University of Maryland


Adversarial entities around the globe continue to spread disinformation on social media and have revealed a severe vulnerability in the security of the United States and its Western allies. The design and development of false information with specific embedded narratives is propagated to enrage, excite, and even change an individual’s behavior. Emotion is a key mechanism for hijacking a narrative and propagating it to the public.

We are a team of researchers dedicated to investigating the propagation of messages by examining how emotion affects whether someone will re-share content online. Our project started in 2019 and is to continue until the summer of 2022.

The principal focus of our study entails the collection of real-world Facebook and YouTube data from Poland and Lithuania, countries chosen for their strategic relevance to NATO and Europe. We are annotating samples of over 1000 public Facebook posts and 300 YouTube videos from each country for emotions and topic content. We are also conducting computational linguistic analyses on the greater dataset from 2015-2020 to examine sociopolitical topics and to examine cross-platform information spread.


Wrocław, Poland

Our research extends beyond the ostensible six basic emotions of anger, disgust, fear, happiness, sadness, and surprise. We are currently annotating, for both emotional content and coder reactions, 23 distinct emotions including amusement, wonder, nostalgia, relief, love, pride, empathic pain, and hate as well as a nuanced emotion dubbed kama muta   (Sanskrit for “moved by love”), which is a heart-warming emotion when viewing something endearing or cute. Researchers interested in more detail about our annotation scheme and method can contact us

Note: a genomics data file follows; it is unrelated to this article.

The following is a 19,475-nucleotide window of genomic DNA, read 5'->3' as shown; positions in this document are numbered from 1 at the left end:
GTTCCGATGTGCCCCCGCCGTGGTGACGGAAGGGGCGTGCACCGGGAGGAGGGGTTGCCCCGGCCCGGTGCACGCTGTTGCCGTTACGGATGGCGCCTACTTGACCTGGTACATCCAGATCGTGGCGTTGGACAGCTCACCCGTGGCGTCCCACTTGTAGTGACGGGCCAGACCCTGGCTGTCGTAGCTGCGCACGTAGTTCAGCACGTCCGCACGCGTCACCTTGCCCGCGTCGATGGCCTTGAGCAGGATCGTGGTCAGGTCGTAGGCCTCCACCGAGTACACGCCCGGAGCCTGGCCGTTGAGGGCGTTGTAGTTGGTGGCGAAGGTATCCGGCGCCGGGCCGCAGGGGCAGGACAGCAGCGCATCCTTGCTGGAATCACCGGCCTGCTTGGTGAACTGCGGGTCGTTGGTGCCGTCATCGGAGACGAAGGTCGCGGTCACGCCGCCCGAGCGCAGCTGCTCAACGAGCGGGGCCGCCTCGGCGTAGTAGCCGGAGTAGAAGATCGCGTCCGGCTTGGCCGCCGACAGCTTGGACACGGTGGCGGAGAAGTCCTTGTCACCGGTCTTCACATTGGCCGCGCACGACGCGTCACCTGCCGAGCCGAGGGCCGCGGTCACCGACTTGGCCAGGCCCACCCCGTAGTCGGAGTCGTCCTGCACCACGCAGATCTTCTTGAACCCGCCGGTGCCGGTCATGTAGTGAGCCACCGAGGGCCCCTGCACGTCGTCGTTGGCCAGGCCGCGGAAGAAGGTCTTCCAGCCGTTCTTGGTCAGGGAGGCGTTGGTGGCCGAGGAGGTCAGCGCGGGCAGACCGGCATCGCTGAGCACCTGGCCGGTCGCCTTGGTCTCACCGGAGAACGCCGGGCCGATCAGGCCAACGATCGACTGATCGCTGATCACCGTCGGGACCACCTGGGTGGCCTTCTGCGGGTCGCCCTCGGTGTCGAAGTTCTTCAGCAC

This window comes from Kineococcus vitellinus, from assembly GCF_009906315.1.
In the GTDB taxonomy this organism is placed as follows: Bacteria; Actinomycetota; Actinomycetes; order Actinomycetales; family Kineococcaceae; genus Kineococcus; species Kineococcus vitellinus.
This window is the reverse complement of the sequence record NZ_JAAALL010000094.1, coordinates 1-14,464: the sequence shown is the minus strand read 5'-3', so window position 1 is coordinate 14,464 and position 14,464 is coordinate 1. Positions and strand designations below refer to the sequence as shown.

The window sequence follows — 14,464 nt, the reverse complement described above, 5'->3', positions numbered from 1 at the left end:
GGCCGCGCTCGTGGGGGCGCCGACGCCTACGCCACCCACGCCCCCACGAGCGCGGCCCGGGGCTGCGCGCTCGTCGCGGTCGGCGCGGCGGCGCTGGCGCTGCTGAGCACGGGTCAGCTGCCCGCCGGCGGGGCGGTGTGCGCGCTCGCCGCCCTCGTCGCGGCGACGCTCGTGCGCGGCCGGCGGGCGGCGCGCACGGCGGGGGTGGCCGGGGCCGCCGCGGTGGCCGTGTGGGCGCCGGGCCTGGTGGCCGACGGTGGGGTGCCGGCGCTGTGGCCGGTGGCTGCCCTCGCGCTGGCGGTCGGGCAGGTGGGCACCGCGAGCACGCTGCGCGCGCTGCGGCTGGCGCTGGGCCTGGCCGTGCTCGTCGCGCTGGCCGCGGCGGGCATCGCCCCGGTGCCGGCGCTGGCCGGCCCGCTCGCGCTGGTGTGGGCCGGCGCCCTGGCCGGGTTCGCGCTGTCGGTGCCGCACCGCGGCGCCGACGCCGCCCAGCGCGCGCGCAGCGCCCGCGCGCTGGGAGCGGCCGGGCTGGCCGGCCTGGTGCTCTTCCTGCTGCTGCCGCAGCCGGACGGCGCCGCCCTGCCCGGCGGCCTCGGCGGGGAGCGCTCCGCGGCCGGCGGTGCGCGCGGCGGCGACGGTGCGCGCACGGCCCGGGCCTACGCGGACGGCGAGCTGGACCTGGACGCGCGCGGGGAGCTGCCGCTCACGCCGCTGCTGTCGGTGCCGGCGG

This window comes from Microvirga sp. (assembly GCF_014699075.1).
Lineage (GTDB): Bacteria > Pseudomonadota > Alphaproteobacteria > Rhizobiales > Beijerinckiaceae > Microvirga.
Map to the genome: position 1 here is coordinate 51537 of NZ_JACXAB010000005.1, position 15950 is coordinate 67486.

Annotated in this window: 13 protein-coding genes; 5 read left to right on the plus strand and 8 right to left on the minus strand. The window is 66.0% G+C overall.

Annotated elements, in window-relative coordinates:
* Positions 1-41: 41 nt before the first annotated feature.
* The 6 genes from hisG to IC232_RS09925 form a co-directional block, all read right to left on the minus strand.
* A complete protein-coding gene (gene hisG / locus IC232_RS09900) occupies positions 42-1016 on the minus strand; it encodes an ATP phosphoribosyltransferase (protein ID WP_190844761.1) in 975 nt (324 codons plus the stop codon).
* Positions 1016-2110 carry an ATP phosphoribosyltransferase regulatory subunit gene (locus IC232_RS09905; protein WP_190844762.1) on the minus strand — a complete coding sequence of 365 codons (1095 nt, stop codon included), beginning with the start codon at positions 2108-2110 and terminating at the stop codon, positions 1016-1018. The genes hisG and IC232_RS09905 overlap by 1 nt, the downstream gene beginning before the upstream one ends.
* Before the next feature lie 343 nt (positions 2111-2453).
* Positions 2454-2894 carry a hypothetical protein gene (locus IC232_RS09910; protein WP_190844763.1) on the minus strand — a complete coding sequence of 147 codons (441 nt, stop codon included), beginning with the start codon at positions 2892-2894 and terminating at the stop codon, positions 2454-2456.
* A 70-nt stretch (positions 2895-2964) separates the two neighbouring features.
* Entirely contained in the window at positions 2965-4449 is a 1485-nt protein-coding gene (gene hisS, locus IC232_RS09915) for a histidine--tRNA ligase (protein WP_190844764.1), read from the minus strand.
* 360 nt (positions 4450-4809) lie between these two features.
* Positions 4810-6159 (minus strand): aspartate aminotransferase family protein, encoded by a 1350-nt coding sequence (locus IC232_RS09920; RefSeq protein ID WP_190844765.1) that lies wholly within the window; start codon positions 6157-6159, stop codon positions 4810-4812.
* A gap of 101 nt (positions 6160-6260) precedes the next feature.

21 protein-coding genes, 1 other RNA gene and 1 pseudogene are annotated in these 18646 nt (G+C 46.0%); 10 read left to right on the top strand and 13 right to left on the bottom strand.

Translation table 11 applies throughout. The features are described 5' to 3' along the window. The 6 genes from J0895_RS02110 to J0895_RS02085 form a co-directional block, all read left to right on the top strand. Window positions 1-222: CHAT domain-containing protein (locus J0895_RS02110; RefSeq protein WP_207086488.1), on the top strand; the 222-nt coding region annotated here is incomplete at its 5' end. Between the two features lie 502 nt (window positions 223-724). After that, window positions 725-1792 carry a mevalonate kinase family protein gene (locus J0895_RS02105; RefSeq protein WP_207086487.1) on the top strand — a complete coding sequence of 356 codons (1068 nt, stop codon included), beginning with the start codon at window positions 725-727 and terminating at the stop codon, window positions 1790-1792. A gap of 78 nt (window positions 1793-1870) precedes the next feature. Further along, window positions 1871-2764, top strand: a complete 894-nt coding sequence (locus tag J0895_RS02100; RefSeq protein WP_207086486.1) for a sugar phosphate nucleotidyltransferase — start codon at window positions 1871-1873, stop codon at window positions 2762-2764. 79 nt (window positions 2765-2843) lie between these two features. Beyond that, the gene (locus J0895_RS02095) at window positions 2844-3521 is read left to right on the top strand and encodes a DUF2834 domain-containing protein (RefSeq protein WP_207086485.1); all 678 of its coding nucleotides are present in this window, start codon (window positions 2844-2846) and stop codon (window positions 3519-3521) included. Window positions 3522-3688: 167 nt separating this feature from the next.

cat and dog

An Example of Kama Muta

We will conduct multi-level statistical analyses of the impact of emotions, specific topics, and account and message features on social media sharing and engagement. 

Our project addresses critical gaps in research about how information spreads across social media. If successful, we can enhance our understanding of not only how emotion can affect behavior online, but what kinds of emotional content are most likely to make messages go viral, for good or ill.